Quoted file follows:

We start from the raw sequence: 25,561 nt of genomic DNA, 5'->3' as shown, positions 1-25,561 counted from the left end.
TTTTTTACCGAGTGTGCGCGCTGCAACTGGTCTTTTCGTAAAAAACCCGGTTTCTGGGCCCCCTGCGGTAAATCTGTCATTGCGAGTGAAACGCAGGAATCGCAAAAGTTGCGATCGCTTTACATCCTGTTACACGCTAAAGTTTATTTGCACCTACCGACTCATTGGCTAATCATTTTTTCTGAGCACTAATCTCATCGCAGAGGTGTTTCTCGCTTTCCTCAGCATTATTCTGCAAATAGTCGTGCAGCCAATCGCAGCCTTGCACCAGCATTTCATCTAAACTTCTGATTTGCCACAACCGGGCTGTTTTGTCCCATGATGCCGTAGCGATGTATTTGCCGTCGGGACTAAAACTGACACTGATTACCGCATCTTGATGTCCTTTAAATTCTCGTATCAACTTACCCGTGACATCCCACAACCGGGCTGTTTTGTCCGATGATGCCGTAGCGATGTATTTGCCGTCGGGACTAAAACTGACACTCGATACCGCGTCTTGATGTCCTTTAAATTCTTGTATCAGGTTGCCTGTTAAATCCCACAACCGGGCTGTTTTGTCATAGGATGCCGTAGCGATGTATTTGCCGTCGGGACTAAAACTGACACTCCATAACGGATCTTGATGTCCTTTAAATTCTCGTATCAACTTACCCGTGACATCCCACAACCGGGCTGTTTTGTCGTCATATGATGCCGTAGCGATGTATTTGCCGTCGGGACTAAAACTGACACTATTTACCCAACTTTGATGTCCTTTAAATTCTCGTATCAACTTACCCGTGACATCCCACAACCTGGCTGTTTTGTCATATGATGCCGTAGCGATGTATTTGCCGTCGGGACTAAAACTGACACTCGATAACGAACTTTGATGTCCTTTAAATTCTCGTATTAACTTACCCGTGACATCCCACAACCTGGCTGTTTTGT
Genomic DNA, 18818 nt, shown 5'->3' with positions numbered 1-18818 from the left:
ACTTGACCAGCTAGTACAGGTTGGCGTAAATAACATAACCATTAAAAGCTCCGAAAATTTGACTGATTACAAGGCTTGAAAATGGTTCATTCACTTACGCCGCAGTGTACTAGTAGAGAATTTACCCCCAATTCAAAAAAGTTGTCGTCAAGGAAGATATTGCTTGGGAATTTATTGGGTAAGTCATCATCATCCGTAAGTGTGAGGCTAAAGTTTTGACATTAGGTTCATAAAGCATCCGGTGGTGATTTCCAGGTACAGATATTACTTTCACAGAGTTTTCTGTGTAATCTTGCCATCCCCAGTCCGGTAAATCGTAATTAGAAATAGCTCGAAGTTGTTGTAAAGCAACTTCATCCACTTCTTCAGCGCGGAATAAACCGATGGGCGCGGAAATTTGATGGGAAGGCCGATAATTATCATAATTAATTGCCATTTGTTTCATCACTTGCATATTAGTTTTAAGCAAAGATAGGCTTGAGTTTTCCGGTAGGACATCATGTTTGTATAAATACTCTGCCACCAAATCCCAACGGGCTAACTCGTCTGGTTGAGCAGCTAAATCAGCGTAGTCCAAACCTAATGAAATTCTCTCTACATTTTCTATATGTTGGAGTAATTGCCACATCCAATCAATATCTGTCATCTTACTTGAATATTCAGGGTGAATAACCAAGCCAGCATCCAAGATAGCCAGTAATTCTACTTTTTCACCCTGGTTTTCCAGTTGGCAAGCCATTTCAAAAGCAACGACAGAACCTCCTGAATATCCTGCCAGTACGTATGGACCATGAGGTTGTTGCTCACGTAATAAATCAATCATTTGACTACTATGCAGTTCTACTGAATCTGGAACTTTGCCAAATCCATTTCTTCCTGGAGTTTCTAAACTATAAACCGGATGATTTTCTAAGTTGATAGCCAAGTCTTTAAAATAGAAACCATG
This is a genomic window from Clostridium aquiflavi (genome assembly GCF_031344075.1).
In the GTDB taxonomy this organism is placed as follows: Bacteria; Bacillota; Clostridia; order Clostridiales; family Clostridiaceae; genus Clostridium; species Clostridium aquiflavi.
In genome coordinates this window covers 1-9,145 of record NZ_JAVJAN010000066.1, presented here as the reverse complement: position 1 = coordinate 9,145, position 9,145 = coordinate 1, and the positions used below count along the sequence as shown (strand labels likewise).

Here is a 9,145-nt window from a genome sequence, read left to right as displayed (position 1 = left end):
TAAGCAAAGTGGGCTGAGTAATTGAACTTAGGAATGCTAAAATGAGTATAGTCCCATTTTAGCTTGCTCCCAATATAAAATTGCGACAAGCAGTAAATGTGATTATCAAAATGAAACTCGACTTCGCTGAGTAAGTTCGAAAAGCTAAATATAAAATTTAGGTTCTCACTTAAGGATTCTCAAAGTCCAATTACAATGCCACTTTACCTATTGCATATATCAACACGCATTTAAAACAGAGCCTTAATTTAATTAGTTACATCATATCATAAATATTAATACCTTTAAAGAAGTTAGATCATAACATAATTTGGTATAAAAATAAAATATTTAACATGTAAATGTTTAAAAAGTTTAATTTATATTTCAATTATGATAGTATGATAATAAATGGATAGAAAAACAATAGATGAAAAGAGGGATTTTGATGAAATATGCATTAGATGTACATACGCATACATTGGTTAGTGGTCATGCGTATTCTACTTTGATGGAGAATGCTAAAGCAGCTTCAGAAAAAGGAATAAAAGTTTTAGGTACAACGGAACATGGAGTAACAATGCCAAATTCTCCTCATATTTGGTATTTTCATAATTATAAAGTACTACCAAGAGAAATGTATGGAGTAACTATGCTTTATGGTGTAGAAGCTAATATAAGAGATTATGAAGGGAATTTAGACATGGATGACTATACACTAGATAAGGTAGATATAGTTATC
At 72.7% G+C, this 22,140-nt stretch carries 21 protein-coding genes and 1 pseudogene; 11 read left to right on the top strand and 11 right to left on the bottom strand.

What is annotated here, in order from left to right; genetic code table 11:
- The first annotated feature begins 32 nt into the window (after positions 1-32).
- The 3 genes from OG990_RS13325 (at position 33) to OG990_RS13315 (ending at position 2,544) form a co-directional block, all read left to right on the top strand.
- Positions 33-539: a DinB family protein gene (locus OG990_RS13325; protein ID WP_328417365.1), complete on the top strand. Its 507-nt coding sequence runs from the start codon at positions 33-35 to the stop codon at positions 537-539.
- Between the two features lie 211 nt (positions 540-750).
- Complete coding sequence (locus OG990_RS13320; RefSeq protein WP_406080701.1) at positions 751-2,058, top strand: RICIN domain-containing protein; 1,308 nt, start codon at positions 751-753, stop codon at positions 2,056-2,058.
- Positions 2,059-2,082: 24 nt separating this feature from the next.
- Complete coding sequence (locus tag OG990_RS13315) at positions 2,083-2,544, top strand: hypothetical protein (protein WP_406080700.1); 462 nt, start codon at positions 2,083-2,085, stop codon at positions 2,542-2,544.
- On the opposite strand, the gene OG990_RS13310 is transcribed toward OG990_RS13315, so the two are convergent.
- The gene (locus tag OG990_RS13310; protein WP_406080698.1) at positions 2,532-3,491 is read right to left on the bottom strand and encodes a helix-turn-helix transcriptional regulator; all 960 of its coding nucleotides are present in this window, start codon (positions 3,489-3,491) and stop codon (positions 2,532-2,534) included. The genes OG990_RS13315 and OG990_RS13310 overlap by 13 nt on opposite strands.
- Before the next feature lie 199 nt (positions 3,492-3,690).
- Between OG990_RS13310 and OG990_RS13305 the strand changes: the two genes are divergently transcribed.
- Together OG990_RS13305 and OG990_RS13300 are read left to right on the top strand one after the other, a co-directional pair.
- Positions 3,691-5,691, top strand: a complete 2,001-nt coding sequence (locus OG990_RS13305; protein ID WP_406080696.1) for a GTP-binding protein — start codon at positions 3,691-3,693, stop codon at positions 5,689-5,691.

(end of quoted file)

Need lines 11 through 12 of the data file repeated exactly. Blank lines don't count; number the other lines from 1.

What is annotated here, in order from left to right; genetic code table 11:
- The first annotated feature begins 32 nt into the window (after positions 1-32).